During the Ira Sohn conference in 2002, Einhorn presented gave a short thesis on Allied Capital, a mid-market private equity firm.
He reasoned that the firm was valuing its debt in a questionable manner, which inflated the stock.
His idea initially backfired. He was accused of market manipulation after Allied's stock plunged following his speech and was investigated by the SEC.
But he was vindicated in 2007, when the SEC investigated Allied and found it guilty of securities fraud. Allied was eventually bought out and taken private by another company.
Source: Fooling Some People All The Time
In May 2008, Einhorn publicized his most famous short--Lehman Brothers.
At a conference, Einhorn explained that Lehman was taking too much risk and there were discrepancies in their numbers in SEC filings. He had also recently met with newly-appointed Lehman CFO Erin Callahan and was unimpressed when she was unable to answer some of his questions about the investment bank.
Lehman filed for bankruptcy in September 2008.
He's had his bumps in the road, too. His hedge fund was fined for insider trading last year by the FSA.
Greenlight Capital was fined $11.2 million in January 2012 by Britain's Financial Services Authority for trading on inside information over the company Punch Taverns.
The FSA pointed to the fact that Greenlight sold stock in Punch Taverns three days before the pub operator announced it was planning on raising more funds from investors.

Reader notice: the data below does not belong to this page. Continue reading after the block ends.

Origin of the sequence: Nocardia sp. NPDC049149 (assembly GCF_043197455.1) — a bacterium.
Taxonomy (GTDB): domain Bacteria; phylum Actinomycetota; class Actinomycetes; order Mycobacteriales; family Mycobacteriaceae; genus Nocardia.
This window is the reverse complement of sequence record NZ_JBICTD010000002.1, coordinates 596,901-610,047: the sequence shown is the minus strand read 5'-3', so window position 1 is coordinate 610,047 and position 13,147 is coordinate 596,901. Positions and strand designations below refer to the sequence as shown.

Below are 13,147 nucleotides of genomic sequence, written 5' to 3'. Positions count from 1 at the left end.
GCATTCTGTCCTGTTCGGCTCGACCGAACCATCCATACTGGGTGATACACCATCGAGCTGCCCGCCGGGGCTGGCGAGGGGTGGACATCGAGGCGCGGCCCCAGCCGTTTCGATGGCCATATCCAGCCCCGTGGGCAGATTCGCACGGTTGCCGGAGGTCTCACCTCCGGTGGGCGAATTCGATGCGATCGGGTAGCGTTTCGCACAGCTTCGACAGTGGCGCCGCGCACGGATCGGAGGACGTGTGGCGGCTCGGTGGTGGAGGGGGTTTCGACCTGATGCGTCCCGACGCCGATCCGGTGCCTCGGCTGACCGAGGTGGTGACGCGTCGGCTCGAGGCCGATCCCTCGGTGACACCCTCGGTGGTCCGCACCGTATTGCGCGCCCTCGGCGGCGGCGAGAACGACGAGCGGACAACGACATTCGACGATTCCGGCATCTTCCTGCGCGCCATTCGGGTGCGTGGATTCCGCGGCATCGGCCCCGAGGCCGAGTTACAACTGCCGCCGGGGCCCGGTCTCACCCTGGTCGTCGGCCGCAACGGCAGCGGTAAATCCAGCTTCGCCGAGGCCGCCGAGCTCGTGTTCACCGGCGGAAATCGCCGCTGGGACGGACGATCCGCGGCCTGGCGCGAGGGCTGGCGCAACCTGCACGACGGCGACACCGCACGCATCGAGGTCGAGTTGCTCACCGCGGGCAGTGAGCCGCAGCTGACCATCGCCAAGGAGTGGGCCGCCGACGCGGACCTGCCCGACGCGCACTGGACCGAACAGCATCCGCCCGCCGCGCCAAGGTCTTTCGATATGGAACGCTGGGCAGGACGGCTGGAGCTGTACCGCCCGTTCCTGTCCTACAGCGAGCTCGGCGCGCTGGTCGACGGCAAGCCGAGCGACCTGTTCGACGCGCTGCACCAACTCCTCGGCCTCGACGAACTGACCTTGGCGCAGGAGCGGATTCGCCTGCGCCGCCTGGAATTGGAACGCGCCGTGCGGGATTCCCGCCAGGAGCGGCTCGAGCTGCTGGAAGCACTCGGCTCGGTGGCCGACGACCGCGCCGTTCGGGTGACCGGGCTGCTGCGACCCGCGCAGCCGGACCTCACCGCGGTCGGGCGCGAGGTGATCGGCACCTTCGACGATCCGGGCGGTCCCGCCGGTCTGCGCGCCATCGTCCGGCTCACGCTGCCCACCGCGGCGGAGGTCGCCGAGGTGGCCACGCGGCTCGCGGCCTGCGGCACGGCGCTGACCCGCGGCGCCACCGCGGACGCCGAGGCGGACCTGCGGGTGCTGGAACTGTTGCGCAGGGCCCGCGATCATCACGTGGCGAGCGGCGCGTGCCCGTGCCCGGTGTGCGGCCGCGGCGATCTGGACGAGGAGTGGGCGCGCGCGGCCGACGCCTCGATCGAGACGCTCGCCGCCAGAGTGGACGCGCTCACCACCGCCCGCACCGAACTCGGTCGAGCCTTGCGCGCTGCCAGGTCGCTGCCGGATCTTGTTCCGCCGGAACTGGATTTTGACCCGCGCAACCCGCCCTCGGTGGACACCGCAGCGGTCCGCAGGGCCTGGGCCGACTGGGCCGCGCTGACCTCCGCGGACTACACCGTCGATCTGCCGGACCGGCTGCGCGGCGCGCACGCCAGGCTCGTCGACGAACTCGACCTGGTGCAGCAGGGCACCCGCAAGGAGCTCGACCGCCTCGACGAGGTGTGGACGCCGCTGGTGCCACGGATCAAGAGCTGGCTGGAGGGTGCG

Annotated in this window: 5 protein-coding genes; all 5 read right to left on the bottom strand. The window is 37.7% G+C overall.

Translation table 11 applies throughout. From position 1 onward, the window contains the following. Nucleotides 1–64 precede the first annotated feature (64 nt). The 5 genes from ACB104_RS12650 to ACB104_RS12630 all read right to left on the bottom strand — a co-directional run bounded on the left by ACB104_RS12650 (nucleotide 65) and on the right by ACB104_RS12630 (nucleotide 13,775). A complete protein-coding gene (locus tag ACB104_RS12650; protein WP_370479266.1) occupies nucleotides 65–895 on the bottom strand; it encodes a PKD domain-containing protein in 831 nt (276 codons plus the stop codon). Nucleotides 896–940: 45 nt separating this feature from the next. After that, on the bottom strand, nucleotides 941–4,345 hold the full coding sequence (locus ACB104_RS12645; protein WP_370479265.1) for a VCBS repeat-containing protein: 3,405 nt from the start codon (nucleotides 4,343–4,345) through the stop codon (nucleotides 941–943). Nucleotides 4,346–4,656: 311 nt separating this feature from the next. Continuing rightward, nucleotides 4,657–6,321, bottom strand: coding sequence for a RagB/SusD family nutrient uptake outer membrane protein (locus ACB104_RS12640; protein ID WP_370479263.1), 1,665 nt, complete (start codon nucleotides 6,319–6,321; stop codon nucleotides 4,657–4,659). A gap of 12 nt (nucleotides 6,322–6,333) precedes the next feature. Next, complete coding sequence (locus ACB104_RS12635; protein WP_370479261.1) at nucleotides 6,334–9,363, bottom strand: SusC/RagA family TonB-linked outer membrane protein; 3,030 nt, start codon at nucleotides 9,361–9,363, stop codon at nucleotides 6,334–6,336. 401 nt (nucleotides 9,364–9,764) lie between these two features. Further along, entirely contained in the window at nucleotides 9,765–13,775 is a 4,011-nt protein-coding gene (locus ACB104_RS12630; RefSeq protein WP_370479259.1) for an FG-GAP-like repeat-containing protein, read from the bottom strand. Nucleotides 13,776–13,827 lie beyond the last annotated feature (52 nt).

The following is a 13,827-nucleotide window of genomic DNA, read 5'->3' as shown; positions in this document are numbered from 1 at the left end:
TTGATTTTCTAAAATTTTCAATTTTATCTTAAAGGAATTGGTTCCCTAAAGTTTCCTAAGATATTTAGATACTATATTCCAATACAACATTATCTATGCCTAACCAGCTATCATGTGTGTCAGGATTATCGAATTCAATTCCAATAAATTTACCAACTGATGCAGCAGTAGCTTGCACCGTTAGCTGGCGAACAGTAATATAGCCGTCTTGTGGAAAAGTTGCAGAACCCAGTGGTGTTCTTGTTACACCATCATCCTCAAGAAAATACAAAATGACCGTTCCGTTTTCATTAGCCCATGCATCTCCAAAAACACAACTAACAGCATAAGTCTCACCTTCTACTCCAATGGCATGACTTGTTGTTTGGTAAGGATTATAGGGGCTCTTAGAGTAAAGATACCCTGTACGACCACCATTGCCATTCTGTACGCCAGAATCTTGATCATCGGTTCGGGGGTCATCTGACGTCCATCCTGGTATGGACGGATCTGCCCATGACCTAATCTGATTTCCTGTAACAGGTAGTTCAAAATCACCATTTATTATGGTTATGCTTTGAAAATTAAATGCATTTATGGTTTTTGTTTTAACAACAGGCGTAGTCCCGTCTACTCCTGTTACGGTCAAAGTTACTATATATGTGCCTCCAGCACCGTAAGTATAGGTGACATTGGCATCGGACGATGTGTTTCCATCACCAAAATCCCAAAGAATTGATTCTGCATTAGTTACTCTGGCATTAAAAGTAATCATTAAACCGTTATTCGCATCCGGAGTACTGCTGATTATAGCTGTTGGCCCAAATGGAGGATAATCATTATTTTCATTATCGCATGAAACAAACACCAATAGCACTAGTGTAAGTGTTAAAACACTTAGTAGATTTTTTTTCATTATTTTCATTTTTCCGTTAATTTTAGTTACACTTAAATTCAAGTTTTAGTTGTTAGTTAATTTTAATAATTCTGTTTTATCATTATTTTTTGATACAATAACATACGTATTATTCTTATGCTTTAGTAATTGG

Although Einhorn paid the fine because he didn't want to deal with the hassle of fighting the charge, he publicly stated that his fund's actions 'resembles insider dealing as much as soccer resembles football.'
Source: Business Insider
In 2006, Einhorn participated in the World Series of Poker came in 18th place.
He donated his $650,000 winnings to the Michael J. Fox Foundation for Parkinson's research, where he is a board member. His grandfather had Parkinson's.
Last year, he placed third in the World Series of Poker Big One for One Drop Tournament, which had a million dollar buy-in. He donated the $4,325,000 winnings to City Year.
He is also on the board of the Robin Hood Foundation.
Source: Business Insider
In 2011, Einhorn was in talks to buy a minority ownership stake in the New York Mets--of whom he had been a life-long fan--for $200 million.
The deal, however, fell apart in the end because the Mets owners were worried about Einhorn's intentions to eventually obtain a majority ownership in the team.
Einhorn revealed that it was a talk by his grandfather that inspired his confidence in gold. Now, most of Greenlight's assets are denominated in gold.
Apparently, Einhorn's fund also has a vault of gold stashed somewhere in New York City--he's said it is used as a hedge against inflation. We can only wonder where it is.
Einhorn's Greenlight Capital, which owns more than a million Apple shares, said yesterday that it's suing Apple over a proposal from the company that would make it more difficult to issue preferred stock that paid a dividend.
He wants Apple to issue preferred stock as a way of unlocking value for shareholders.
In a letter and press release to shareholders, Einhorn urged them to vote against the proposal.